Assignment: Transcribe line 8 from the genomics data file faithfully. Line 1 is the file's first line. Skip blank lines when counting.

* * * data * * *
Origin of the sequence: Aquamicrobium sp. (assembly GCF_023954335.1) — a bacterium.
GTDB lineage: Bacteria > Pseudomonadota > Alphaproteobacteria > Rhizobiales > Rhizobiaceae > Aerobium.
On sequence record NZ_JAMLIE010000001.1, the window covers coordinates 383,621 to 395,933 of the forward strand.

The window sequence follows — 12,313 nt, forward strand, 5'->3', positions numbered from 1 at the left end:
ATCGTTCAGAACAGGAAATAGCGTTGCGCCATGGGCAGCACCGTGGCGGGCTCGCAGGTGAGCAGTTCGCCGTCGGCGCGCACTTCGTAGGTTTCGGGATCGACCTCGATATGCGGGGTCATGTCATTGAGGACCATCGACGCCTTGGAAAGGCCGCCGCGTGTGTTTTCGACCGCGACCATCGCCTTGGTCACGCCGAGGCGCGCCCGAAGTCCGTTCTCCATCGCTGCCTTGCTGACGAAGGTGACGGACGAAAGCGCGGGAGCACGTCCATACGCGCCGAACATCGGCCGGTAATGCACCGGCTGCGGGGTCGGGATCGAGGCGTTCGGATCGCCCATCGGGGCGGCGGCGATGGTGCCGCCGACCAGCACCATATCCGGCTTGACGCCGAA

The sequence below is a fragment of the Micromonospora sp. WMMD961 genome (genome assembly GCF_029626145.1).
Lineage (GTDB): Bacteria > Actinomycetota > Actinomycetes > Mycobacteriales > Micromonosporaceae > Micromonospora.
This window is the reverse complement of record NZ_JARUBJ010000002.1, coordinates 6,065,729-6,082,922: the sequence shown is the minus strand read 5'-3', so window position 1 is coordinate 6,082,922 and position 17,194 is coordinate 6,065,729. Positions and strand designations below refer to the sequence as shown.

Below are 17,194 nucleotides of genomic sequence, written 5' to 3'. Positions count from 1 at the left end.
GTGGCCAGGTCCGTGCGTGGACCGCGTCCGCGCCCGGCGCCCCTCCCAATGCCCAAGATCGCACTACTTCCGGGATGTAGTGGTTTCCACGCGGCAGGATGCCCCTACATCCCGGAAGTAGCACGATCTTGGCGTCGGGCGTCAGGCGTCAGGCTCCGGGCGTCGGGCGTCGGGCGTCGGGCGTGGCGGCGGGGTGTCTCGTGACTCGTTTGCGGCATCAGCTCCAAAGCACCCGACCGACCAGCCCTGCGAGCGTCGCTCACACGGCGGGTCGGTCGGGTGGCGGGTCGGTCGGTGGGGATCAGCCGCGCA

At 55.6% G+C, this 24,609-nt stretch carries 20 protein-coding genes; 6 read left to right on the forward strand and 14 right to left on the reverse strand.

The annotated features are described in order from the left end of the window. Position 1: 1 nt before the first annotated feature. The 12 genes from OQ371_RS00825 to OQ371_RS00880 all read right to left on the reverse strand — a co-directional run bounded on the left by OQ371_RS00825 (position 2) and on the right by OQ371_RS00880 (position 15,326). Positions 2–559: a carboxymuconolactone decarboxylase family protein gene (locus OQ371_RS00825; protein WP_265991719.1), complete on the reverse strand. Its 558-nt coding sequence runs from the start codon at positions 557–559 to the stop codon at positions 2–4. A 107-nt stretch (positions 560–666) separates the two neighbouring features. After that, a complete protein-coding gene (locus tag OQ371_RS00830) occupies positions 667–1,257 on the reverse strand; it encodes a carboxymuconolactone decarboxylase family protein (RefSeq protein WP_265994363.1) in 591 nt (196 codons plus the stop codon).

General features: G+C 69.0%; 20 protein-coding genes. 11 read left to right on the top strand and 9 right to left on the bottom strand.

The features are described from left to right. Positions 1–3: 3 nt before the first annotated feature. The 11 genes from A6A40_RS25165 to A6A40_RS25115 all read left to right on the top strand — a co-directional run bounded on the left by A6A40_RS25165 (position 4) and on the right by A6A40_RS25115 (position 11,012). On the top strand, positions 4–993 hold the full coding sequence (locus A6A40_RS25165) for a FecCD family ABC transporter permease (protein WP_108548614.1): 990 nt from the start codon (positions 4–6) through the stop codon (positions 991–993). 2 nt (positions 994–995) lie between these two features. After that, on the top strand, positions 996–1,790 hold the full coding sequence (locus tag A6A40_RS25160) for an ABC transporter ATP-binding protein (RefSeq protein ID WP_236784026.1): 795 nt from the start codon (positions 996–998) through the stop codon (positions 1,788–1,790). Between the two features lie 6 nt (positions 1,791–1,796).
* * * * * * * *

This window is the reverse complement of record NZ_JARUBJ010000002.1, coordinates 6,065,729-6,082,922: the sequence shown is the minus strand read 5'-3', so window position 1 is coordinate 6,082,922 and position 17,194 is coordinate 6,065,729. Positions and strand designations below refer to the sequence as shown.